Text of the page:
- 23a. [Where the Marx Brothers famously spent a night], OPERA / 57d. [Grand Ole ___], OPRY. Oof, that’s a glaring dupe.
Bechdel glimpse: male vibe to JIM, LAMAS, ENO, Marx Brothers, Odysseus, Lincoln, ASHE, Elvis, Willy WONKA, LOWE, BUCS, and Sean ONO Lennon; female vibe to DEBRA and ANN Landers. 12 to 2, that’s a –10. Bzzzzzt! Wild to go with a less famous man rather than his mother Yoko ONO. ALLEN could have been clued as actress Karen instead of the wrench.
Always nice to see THE RAVEN, BLAST OFF is good, and I like having PRAGUE here since a friend just moved back there. Overall, 3.25 stars from me.
Jeff Eddings’s LA Times crossword – Gareth’s summary
Christmas creep means it’s considered normal to blast these songs on the 4th of December. At first it just seemed to be three Christmas/winter songs: ISAWTHREESHIPS (just weird lyrics that one), FROSTYTHESNOWMAN and OCHRISTMASTREE which is pretty thin gruel. The bonus that ties it together is very clever though – they are NOELS with NOEL (no ‘l’) in their titles.
My favourite moment was [Summer songs?] for DISCO, given a few of the other short clues being somewhat thematic this was a fun fake-out.
Lastly, I’m not sure I’ve heard of a >CHEST<BUMPthough I think I can visualise it.
Victor Fleming’s Universal crossword, “Intriguing”—Rebecca’s review
THEME: A puzzle of intrigue today, with each theme answer ending in a SCHEME
- 17A [Shade arrangement?] COLOR SCHEME
- 11D [Place to grow vegetables, perhaps] GARDEN PLOT
- 29D [Level creation and such] GAME DESIGN
- 62A [Purchase option where you pay later] LAYAWAY PLAN
This puzzle was a joy to solve. I see the theme while solving, but thought it was well done once I finished. Really nice mix of of unrelated things coming together.
The fill on the puzzle is fantastic – DEAD SET ON, CAN DO, WELL PUT, and LOOK OUT were my personal favorites, but this was so incredibly smooth all over and really a lot of fun.
Some great clues I have to mention as well – TRE [Amount past due?], CREW [All hands on deck], and ALOE [Vera’s leader?] were all fantastic to come across while solving.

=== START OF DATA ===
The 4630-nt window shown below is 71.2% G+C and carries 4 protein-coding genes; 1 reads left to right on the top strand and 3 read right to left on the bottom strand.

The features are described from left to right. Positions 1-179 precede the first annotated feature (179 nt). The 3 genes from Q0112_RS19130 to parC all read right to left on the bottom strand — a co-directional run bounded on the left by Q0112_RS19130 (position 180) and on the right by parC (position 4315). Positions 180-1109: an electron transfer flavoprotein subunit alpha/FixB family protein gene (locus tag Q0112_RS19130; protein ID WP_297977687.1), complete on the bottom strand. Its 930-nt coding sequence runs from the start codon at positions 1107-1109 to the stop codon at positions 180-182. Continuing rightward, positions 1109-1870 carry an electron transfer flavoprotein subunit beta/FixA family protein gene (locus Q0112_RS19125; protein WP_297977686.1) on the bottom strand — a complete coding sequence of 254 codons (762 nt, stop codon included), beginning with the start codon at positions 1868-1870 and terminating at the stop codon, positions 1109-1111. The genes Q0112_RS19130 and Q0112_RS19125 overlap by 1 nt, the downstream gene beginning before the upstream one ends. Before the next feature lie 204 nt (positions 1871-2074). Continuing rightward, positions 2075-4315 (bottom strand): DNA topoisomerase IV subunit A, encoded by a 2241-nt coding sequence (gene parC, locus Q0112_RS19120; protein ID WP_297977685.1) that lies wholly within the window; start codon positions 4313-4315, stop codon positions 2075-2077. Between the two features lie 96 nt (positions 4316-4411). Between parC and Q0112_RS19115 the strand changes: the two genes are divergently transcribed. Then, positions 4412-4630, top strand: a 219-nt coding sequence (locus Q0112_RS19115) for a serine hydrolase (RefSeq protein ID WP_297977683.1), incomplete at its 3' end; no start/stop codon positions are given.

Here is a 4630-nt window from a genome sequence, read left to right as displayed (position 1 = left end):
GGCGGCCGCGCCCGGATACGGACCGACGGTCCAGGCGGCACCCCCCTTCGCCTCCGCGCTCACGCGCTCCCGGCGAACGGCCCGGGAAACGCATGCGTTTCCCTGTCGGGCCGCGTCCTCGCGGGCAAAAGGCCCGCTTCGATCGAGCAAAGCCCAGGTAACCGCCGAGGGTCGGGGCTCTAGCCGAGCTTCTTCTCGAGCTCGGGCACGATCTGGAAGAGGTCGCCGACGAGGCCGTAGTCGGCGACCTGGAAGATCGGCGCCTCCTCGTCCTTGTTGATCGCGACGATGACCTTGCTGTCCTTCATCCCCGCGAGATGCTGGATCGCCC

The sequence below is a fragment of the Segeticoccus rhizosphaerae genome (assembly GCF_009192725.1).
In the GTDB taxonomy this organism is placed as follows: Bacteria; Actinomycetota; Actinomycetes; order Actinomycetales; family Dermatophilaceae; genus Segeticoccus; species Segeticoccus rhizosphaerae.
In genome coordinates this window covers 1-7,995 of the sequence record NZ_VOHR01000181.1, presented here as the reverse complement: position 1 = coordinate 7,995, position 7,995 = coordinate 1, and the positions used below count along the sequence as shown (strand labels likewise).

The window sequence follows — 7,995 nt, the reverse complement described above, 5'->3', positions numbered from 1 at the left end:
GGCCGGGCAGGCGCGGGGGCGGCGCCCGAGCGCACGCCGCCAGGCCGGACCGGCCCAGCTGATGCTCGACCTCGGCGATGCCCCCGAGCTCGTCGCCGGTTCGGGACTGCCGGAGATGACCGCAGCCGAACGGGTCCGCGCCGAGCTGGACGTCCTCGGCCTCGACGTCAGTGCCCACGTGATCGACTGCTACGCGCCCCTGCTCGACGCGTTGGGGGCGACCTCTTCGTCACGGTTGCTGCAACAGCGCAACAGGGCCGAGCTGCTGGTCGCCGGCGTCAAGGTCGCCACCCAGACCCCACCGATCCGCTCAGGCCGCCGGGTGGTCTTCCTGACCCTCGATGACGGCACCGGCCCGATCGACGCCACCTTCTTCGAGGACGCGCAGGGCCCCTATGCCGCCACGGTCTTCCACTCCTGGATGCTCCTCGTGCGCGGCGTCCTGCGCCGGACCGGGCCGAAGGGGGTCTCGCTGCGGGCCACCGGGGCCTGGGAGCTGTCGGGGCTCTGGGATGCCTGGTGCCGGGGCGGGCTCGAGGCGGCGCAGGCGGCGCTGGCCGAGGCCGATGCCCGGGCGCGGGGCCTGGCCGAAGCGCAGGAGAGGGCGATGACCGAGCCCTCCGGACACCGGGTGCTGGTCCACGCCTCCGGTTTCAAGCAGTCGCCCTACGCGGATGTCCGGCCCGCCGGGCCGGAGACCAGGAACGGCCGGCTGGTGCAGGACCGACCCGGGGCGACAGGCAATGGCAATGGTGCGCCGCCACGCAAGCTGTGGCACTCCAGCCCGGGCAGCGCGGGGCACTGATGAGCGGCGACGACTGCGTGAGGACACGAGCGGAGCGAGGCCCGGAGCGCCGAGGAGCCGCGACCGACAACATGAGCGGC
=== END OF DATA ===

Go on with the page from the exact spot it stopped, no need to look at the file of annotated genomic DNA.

Some ETHEL Merman for your evening
Ben Tausig’s AVCX, “Stacks of Singles” — Ben’s Review
Howdy! Thanks to back-to-back meetings, this is going up late, but better late than never. This week’s AVCX from Ben Tausig clicked nicely with my music-inclined brain, though I understand why an easy remix got sent out to make things clear. Here’s the revealer:
- 68A: Puzzle solver’s revelation, or how to describe the brief success of an ’80s hit song represented visually three times in this puzzle — AHA MOMENT
Well, when I think of ’80s songs that involve A-HA, there’s only one I think of – “Take on Me”. Appropriately, there are exactly 3 spots in the grid (which were neatly marked with circles if you selected the easy remix) that illustrate that song title:
- 18A: Mushrooms often braised in oyster sauce — SHIITAKES
- 21A: Politician’s activity, after e.g. supporting stop-and-frisk forever but now they would like to be elected president, so — FENCE MENDING
- 38A: 1996 De La Soul album on which Mos Def broke out — STAKES IS HIGH
- 42A: Troll’s locale — MESSAGE BOARD
- 62A: What Jack has always been, apparently, in “The Shining” — THE CARETAKER
And of course, AHA MOMENT contains the ME needed for that final representation of “TAKE on ME” in the grid.
I’m leaving things there, but one fun piece of trivia to fill out one of the clues: as noted in 51A, LA BAMBA (specifically, the Los Lobos cover) is “One of three Spanish-language songs ever to reach #1 on the Billboard Hot 100”. The other two? “Despacito” and “Macarena”. I’ll leave you with this moment of zen – happy Wednesday!